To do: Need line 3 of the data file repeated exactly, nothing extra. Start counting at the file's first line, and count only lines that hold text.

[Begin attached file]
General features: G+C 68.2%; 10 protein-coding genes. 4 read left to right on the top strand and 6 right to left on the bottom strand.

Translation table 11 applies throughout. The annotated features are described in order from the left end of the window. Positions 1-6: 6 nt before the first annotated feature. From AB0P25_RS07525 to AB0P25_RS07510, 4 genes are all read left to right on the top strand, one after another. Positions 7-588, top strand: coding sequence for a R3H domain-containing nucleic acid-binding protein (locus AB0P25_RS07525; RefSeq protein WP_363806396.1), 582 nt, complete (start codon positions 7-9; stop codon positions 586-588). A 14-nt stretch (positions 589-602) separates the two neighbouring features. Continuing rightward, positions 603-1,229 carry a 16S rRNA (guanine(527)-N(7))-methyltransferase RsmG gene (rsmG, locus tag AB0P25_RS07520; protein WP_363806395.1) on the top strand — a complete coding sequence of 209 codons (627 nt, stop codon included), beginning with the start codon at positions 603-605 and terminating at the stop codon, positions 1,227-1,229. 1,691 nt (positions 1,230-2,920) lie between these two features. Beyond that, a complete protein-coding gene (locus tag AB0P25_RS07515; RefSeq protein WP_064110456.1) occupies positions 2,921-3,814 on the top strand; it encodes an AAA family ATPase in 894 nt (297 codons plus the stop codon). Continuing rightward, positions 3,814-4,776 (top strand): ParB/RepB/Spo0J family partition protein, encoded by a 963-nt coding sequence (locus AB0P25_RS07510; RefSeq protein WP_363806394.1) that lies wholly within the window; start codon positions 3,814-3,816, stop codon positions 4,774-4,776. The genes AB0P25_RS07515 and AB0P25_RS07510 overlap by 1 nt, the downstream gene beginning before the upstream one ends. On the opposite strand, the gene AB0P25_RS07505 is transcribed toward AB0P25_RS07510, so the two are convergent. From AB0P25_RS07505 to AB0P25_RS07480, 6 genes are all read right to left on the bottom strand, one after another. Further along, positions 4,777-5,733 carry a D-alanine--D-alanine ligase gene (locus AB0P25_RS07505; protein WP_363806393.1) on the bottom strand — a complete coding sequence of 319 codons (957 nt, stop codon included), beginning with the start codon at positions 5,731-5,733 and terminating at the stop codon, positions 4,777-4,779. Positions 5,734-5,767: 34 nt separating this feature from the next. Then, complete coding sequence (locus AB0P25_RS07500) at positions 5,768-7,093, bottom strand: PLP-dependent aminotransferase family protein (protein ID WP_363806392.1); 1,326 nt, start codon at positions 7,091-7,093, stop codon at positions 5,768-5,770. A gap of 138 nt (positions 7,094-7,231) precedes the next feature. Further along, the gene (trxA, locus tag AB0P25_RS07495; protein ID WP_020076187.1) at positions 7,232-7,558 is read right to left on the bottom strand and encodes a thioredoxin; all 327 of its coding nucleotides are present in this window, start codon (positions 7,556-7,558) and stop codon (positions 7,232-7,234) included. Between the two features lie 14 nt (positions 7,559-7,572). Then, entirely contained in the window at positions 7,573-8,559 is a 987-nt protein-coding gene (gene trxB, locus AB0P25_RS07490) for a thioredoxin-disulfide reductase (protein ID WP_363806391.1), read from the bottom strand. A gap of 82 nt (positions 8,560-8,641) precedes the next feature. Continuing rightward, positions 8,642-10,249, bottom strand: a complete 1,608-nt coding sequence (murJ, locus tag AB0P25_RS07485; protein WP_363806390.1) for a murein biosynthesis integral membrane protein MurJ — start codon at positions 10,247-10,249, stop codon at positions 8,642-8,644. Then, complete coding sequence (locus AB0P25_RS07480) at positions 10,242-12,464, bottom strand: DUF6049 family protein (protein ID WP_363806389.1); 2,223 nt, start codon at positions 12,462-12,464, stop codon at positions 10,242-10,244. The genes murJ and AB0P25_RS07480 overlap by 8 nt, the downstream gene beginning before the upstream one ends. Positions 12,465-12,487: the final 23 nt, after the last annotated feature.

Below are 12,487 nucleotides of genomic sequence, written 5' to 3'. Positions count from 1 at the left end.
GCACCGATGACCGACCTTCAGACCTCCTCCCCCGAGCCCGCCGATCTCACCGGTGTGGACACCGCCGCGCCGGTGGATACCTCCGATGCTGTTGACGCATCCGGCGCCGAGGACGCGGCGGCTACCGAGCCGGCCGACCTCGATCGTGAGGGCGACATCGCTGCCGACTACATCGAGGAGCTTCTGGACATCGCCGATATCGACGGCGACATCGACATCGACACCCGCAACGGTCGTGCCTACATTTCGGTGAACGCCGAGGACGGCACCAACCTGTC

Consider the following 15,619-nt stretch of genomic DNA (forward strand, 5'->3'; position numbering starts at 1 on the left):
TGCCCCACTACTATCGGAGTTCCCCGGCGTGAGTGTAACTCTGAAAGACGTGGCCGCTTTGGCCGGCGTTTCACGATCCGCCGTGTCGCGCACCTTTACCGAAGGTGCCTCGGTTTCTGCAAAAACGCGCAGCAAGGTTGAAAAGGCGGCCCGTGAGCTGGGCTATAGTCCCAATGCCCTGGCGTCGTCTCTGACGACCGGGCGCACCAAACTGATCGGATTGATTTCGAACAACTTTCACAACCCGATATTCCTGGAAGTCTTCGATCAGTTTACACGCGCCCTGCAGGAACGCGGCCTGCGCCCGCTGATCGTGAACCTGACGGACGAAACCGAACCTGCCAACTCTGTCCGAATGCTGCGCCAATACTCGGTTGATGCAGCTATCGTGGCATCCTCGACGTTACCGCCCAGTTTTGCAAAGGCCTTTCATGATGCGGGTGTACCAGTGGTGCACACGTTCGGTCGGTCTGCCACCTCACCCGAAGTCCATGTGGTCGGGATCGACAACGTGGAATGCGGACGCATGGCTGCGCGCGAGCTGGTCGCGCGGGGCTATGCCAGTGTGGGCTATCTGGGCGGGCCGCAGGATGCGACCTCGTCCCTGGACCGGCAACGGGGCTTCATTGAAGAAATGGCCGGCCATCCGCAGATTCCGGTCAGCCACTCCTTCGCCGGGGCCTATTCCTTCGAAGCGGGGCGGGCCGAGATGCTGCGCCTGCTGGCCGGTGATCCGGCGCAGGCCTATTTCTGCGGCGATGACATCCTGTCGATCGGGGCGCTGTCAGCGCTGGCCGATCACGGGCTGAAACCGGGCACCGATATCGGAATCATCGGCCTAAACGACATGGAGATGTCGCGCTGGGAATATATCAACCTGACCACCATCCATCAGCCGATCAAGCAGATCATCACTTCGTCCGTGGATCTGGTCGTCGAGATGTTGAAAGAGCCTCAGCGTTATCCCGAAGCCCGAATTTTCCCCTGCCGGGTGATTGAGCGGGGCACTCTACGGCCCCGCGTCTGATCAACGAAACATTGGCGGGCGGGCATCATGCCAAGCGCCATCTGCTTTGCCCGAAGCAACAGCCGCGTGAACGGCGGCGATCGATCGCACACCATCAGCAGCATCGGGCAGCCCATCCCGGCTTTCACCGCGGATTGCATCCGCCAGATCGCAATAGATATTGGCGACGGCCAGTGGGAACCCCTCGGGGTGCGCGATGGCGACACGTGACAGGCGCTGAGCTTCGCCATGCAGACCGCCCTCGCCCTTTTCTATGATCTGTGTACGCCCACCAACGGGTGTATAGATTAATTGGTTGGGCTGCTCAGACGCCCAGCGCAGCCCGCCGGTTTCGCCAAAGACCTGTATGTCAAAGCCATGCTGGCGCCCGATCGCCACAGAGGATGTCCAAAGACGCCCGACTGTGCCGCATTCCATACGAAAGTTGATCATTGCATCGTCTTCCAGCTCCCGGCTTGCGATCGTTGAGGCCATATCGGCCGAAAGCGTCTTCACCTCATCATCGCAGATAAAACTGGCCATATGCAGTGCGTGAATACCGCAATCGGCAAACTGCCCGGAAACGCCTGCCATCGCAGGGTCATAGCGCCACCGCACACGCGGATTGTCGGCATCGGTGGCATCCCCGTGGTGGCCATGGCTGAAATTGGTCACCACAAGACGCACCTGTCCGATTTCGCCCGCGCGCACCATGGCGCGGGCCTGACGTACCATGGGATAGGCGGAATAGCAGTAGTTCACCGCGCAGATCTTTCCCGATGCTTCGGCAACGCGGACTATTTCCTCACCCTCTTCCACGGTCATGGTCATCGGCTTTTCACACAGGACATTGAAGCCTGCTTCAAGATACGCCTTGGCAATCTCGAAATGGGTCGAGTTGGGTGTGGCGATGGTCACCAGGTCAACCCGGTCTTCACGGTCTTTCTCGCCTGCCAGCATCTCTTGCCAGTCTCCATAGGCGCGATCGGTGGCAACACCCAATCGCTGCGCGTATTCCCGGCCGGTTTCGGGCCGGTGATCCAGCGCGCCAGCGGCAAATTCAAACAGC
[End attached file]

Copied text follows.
Below are 12,487 nucleotides of genomic sequence, written 5' to 3'. Positions count from 1 at the left end.